As something of a Sherlock Holmes aficionado, I am often wary of new television or film adaptations. As such, I am only just getting around to watching the BBC television series Sherlock (created by Steven Moffat and Mark Gatiss, and starring Benedict Cumberbatch and Martin Freeman) which has received so much attention in the media.
Having only seen the first two episodes of the first series, I don't feel I'm really qualified to write a review. I am, however, going to write a few thoughts on the subject - which explains the title of this Blog post.
I will start with some positives… The acting is superb. I think Benedict Cumberbatch's portrayal of Holmes, in particular, is spot on; eccentric, arrogant, detached, and alternating between frenzied activity and all-consuming lethargy - just as Conan Doyle wrote the character. Martin Freeman also makes an excellent Dr Watson, and works very well playing the part opposite Cumberbatch's Holmes.
In general, I feel the production works well (although I am yet to make up my mind quite how I feel about the letters-on-the-screen effects, where Holmes' thoughts appear as graphics, seemingly floating in mid-air) and the "modernisation" of the stories isn't grating on me anywhere near as much as I thought it would. The action is fast-paced and intense, keeping the viewer interested, but without distracting him from the cleverness of the plot lines.
Overall, I have so far found them enjoyable to watch, interesting and exciting.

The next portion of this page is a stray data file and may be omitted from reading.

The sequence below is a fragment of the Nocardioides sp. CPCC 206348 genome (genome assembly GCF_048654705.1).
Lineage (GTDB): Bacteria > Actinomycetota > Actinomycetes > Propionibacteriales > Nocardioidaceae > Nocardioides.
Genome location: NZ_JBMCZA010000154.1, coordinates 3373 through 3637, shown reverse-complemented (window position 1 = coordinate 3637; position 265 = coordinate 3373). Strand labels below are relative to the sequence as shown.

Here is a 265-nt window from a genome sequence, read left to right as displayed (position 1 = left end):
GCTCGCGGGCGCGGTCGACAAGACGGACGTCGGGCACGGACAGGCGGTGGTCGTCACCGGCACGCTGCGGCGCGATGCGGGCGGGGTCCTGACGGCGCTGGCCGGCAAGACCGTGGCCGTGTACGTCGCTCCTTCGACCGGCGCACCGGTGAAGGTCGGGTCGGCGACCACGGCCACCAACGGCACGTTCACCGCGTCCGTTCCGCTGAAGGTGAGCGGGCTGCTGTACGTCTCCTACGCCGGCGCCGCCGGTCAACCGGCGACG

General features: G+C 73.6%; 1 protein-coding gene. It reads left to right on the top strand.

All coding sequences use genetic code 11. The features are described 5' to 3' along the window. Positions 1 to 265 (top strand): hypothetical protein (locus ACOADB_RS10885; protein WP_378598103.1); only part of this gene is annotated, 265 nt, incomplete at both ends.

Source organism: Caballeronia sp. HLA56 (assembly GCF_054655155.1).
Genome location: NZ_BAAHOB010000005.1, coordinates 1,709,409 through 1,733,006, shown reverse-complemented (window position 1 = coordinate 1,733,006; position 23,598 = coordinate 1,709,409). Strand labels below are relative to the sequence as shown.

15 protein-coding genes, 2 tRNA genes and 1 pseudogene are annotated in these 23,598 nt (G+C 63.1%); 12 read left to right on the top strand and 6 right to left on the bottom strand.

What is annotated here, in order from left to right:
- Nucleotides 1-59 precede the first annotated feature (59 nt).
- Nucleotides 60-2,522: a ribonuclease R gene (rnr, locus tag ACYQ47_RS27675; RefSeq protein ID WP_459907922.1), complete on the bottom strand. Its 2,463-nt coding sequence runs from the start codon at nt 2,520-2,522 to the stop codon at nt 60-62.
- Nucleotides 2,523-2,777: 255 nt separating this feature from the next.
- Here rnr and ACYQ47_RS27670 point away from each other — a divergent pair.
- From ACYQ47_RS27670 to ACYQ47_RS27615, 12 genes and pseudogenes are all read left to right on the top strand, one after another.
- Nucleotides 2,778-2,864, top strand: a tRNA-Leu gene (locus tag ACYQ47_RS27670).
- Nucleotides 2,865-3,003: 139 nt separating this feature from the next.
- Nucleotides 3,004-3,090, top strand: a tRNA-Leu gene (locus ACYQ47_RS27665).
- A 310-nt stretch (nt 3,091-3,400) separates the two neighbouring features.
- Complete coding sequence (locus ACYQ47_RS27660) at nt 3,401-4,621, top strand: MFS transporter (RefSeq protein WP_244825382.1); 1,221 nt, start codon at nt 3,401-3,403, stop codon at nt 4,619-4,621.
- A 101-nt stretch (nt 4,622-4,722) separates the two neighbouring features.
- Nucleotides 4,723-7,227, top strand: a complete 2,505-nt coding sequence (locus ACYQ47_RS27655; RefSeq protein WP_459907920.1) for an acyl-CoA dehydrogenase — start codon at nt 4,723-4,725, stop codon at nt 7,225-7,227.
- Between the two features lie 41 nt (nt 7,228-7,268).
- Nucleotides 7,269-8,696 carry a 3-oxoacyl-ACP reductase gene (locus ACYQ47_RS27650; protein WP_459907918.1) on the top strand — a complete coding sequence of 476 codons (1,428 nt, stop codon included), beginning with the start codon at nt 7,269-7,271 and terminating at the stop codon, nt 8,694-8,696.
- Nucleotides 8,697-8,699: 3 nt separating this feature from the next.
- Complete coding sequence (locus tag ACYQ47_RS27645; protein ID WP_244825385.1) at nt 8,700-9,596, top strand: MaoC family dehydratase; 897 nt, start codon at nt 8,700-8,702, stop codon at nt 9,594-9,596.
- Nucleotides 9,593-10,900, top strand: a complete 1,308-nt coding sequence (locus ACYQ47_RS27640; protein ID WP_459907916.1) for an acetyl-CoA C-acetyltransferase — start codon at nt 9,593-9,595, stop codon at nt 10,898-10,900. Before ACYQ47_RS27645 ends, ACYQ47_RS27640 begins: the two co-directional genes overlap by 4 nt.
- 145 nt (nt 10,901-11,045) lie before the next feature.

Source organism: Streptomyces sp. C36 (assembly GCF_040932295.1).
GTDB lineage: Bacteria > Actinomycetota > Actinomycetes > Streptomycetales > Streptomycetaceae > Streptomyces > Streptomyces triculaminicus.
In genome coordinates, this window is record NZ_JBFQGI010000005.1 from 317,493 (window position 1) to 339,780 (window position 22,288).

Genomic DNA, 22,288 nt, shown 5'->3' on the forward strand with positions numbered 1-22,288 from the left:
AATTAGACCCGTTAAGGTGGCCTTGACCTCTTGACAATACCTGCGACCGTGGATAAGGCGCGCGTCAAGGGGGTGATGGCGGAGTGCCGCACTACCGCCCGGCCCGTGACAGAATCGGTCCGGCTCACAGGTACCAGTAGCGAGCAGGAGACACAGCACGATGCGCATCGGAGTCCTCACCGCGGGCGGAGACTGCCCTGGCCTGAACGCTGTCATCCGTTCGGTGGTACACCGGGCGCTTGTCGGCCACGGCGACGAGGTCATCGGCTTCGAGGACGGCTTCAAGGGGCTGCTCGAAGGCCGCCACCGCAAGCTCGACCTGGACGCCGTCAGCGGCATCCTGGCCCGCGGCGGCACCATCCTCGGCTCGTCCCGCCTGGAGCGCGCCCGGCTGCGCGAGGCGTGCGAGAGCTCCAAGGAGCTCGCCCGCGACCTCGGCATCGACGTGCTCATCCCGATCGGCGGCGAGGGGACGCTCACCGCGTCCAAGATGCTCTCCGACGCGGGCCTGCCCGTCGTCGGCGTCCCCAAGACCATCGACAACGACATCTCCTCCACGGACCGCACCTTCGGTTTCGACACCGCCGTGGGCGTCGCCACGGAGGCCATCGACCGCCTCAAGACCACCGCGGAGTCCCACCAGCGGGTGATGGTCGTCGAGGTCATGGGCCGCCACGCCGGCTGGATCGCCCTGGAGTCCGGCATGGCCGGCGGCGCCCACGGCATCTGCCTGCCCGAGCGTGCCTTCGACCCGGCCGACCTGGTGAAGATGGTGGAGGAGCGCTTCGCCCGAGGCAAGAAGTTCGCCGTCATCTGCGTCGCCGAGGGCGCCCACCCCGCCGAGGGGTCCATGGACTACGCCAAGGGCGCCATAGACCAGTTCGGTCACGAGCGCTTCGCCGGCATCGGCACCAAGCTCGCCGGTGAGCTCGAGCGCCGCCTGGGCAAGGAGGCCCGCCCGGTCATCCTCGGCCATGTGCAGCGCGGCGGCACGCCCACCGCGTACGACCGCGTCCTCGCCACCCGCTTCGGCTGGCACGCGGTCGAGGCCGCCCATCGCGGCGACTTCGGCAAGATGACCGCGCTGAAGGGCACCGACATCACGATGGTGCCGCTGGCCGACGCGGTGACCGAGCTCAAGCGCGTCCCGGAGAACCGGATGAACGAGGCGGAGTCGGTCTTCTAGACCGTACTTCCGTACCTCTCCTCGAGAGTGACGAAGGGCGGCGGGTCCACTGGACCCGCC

However, there are also some negatives… It has been difficult to get used to the use of first names in dialogue between Holmes and Watson. This may seem like a small point, but being so used to the more formal style of address, in the books, it is proving something of a sticking point, for me. I hope I will be able to get used to it as the series go on, but for the time being it is still a surprise for me to hear these characters address each other in this fashion.
My main gripe with this adaptation, though, is the increased involvement of certain minor characters. I didn't like the introduction of Holmes' brother Mycroft so early on in the series, for example, nor the way he was portrayed. Conan Doyle's Mycroft is a recluse - a founding member of the eccentric Diogenes Club, with even greater powers of observation and deduction than his brother, but with none of the passion or energy for turning those talents to the purpose of solving crime. He is first introduced in The Adventure of the Greek Interpreter, and he appears again in The Adventure of the Bruce-Partington Plans and The Adventure of the Empty House, as well as playing a minor role driving a cab in The Adventure of the Final Problem. His increased involvement in this adaptation seems wrong, to me, and I didn't agree with the way he was played.
The worst example of this, however, is in the case of Moriarty. I suppose it is an easy mistake to make, but Moriarty is not a major character in the Conan Doyle stories. Criminal mastermind and Holmes' arch-enemy he may be, but he is only ever involved in a few of the many cases tacked by Sherlock Holmes, and chronicled by Dr Watson. To try and link him in with every case and every crime, as the writers of Sherlock are trying to do, seems irrelevant and facile - the links are tenuous, and it feels as though he is just being shoehorned into an already perfectly good storyline, just for the sake of it.
As I said, I have enjoyed watching the first couple of episodes, and I am looking forward to seeing the rest. I find them exciting and engaging adaptations, and much of the spirit of the original stories has been captured by the makers. I hope that I can get used to the minor issue of the use of first names, and cease to be irked by them - however, I cannot foresee that I will be able to stop being infuriated by the unnecessary inclusion of Moriarty, and I can only hope that, as the series goes on, this flaw doesn't ruin the otherwise pleasurable viewing experience for me.